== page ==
Lionel's #2542 Betsy Ross was manufactured as a Vista-dome, although the real Betsy Ross was a parlor car of the same type as Molly Pitcher and William Penn. A Vista-dome symbolized the epitome of travel luxury, and it added glamour to postwar toy train sets. Ever since Lionel introduced its 2500-series aluminum cars in 1952, every set had included a Vista-dome, except for the budget-priced #2244W of 1955, a three-car set pulled by F3 diesels in Wabash livery. The real Congressional did not have a dome car. Most eastern railroads did not operate Vista-domes because their rights-of-way had too many low overhead clearances. Further, railroads avoided using Vista-domes on electrified routes for fear a damaged pantograph or catenary might smash into the dome.

Lionel's #2541 Alexander Hamilton was inspired by PRR #7128, a class POC85B parlor-bar-lounge-observation car. The prototype seated eighteen passengers in swiveling chairs in a 32' parlor section; thirteen persons in a lounge section with two tables and a compact bar; and twelve persons in an observation section at the rear. However, the rear of a POC85B was squared-off, unlike Lionel's graceful boat-tail observation which was based on either an ATSF or a California Zephyr prototype.

 

PART 2: In Search of Molly Pitcher

by Joseph H. Lechner

Lionel's Congressionals, outfits #2254W (1955) and #2274W (1956), are among the most-coveted and most-imitated train sets of the postwar era. The real Congressional operated between Washington , D.C. and New York 's Penn Station, making intermediate stops at all the locations depicted in Lionel's catalog, plus Wilmington , Delaware .

Robert Sherman's artwork for outfit #2274W from Lionel's 1956 catalog looks very similar to the 1955 drawing (see previous article), but details of car lettering are different. The 1955 illustration shows " PENNSYLVANIA " lettered in black on a stainless-steel letterboard; in 1956, " PENNSYLVANIA " was gold lettering directly on the Tuscan stripe, the way Lionel actually made the cars.

Lionel's model was a good one, successfully duplicating the appearance of its prototype (albeit shortened to negotiate 031 curves) and using actual car names that appeared on the real Congressional. Prior to 1955, Lionel's toy passenger cars were lettered Lionel Lines, and most were named after New Jersey communities located near Lionel's factory. However, the Pennsylvania Railroad named its Congressional cars after historical figures from the colonial era or the American War for Independence .

Students of American history will readily recognize three of the names commemorated on Lionel's Congressional.

Betsy Ross (1752-1836) served as tailor to George Washington, and she created the first American flag. Betsy herself claimed that Washington showed her a proposed design that included six-pointed stars. He revised his design after dexterous Betsy demonstrated how quickly she could cut out a perfect five-pointed star with a single snip.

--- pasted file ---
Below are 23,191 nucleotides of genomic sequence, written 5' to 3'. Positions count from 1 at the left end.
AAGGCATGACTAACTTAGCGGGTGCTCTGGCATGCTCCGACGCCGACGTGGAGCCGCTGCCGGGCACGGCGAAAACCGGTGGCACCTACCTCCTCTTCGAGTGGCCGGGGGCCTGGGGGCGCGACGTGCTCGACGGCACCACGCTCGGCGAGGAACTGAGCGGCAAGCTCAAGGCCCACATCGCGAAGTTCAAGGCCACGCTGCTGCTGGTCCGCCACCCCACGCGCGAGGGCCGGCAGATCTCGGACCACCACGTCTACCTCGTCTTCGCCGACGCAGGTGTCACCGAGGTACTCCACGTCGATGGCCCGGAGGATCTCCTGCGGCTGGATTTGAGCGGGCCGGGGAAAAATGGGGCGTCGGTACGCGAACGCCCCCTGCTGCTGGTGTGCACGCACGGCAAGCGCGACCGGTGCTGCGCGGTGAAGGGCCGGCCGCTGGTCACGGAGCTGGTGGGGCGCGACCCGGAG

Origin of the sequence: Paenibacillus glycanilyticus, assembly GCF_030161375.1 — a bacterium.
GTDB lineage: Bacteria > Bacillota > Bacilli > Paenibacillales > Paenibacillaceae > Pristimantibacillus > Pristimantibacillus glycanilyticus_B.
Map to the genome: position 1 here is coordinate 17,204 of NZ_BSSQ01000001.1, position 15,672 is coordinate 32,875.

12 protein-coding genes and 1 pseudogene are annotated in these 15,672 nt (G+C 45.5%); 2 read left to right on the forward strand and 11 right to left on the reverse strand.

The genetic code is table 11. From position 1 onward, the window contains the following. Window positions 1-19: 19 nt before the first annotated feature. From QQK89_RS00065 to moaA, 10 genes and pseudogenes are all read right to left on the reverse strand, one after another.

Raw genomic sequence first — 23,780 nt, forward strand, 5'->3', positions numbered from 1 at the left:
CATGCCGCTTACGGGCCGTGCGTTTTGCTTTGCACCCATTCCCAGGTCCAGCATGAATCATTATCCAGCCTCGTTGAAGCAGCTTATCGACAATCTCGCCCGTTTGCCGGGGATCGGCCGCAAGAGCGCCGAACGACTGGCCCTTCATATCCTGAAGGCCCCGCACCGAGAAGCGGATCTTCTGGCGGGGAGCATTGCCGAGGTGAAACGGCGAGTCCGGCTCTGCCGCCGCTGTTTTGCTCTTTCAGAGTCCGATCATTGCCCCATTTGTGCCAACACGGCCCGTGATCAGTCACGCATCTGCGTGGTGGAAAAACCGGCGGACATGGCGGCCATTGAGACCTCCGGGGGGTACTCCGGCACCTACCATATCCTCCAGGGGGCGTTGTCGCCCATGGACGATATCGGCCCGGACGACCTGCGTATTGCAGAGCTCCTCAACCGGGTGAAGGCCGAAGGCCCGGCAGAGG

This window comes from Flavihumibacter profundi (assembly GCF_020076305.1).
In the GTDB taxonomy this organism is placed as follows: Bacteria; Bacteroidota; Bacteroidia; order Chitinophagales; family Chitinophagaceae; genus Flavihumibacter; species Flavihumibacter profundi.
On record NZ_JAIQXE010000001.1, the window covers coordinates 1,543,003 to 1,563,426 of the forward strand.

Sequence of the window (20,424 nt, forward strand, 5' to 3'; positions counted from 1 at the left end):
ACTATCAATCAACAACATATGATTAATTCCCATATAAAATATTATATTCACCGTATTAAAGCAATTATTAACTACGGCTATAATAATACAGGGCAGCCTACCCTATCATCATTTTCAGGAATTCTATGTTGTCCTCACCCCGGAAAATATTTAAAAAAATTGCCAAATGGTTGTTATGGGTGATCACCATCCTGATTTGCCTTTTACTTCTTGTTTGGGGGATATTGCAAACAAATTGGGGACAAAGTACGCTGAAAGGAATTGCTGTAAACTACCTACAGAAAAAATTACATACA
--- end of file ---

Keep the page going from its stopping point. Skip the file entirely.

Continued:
William Penn (1644-1718) chartered the colony of Pennsylvania as a sanctuary for religious dissenters to escape persecution.

Alexander Hamilton (1755-1804) captained an artillery company during the Revolutionary War; represented New York at the Constitutional Convention; and served as Secretary of the Treasury under George Washington.

But who was “Molly Pitcher”? Was she an actual person; is she a composite of several historical figures; or is she an American legend?

Hundreds, if not thousands, of women accompanied the Continental army during the American Revolution to care for the fighting men. They were called “camp followers”. At first, George Washington wanted to ban them altogether. When he couldn't eliminate them, he ordered them to remain off the battlefield and out of sight. He tried to limit their number to one female per thirteen soldiers; but ultimately he had to recognize that his army could not get along without them. Camp followers might have been addressed by the generic title “Molly”. Molly was a common nickname for Mary; the word moll (probably from Latin mulier, “woman”) has come to mean a female accomplice of a gunman or gangster. Most camp followers of the Continental Army cooked, cleaned and tended the sick; but at least three women are known to have participated in combat.

Although several women have been nominated for the title “Molly Pitcher”, the most likely candidate is Mary Hays McCauley of Carlisle, Pennsylvania.

She was born Mary Ludwig on October 13 to a dairy farmer named John George Ludwig and his wife Gretchen. There are several opinions concerning the location of the Ludwig farm (take your pick of Allentown PA ; Carlisle PA; or northern New Jersey ). There are also disagreements about the year of Mary's birth (ranging from 1744 to 1754). What is almost certainly true is that the Ludwigs immigrated from Germany in the 1730s, and that they were very poor.

Most historians agree that Anna Irvine, the wife of a Dr. John Irvine, visited the Ludwig farm and arranged to hire Mary (aged fourteen or fifteen) as a domestic servant. Mary bade her family good-bye and went with Anna to the Irvine home in Carlisle , Pennsylvania . If in fact they set out from New Jersey , their trek was some 150 miles westward, a week's journey at that time. Supposedly, Mary's wages were sent home to aid her struggling parents.

In Carlisle, Mary met a local barber named William Hays (some sources call him John), and they were married on July 24, 1769 at a ceremony in the Irvine home. I tend to believe that Mary's correct birth year was 1744 and that she was 25 years old on her wedding day. While it was certainly not unheard of for a girl of fifteen to marry, I question whether a girl in Mary's financial circumstances would have been free to marry only a few months after joining the Irvine household.